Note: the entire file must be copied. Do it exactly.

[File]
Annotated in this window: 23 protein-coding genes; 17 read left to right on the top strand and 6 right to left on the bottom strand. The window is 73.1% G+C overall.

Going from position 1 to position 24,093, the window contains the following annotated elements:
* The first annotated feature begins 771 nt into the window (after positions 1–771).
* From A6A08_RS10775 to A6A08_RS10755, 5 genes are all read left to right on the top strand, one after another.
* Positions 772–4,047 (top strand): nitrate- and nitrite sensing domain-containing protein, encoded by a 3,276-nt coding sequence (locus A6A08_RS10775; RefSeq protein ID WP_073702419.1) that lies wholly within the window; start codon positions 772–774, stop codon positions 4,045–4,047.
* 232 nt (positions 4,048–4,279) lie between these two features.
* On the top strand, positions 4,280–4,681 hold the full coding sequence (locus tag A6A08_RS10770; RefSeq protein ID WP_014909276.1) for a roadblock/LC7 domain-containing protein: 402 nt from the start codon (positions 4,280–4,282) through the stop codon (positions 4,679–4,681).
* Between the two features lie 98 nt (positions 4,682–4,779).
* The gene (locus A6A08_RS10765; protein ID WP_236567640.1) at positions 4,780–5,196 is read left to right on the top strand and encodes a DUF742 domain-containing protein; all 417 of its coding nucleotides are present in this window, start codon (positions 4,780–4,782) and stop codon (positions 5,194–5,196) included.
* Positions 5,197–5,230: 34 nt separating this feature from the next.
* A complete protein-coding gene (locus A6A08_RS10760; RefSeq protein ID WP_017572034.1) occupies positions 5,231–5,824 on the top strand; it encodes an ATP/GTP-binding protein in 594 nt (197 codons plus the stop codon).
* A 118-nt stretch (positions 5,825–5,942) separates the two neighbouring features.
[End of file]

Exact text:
Annotated in this window: 23 protein-coding genes; 17 read left to right on the top strand and 6 right to left on the bottom strand. The window is 73.1% G+C overall.

Going from position 1 to position 24,093, the window contains the following annotated elements:
* The first annotated feature begins 771 nt into the window (after positions 1–771).
* From A6A08_RS10775 to A6A08_RS10755, 5 genes are all read left to right on the top strand, one after another.
* Positions 772–4,047 (top strand): nitrate- and nitrite sensing domain-containing protein, encoded by a 3,276-nt coding sequence (locus A6A08_RS10775; RefSeq protein ID WP_073702419.1) that lies wholly within the window; start codon positions 772–774, stop codon positions 4,045–4,047.
* 232 nt (positions 4,048–4,279) lie between these two features.
* On the top strand, positions 4,280–4,681 hold the full coding sequence (locus tag A6A08_RS10770; RefSeq protein ID WP_014909276.1) for a roadblock/LC7 domain-containing protein: 402 nt from the start codon (positions 4,280–4,282) through the stop codon (positions 4,679–4,681).
* Between the two features lie 98 nt (positions 4,682–4,779).
* The gene (locus A6A08_RS10765; protein ID WP_236567640.1) at positions 4,780–5,196 is read left to right on the top strand and encodes a DUF742 domain-containing protein; all 417 of its coding nucleotides are present in this window, start codon (positions 4,780–4,782) and stop codon (positions 5,194–5,196) included.
* Positions 5,197–5,230: 34 nt separating this feature from the next.
* A complete protein-coding gene (locus A6A08_RS10760; RefSeq protein ID WP_017572034.1) occupies positions 5,231–5,824 on the top strand; it encodes an ATP/GTP-binding protein in 594 nt (197 codons plus the stop codon).
* A 118-nt stretch (positions 5,825–5,942) separates the two neighbouring features.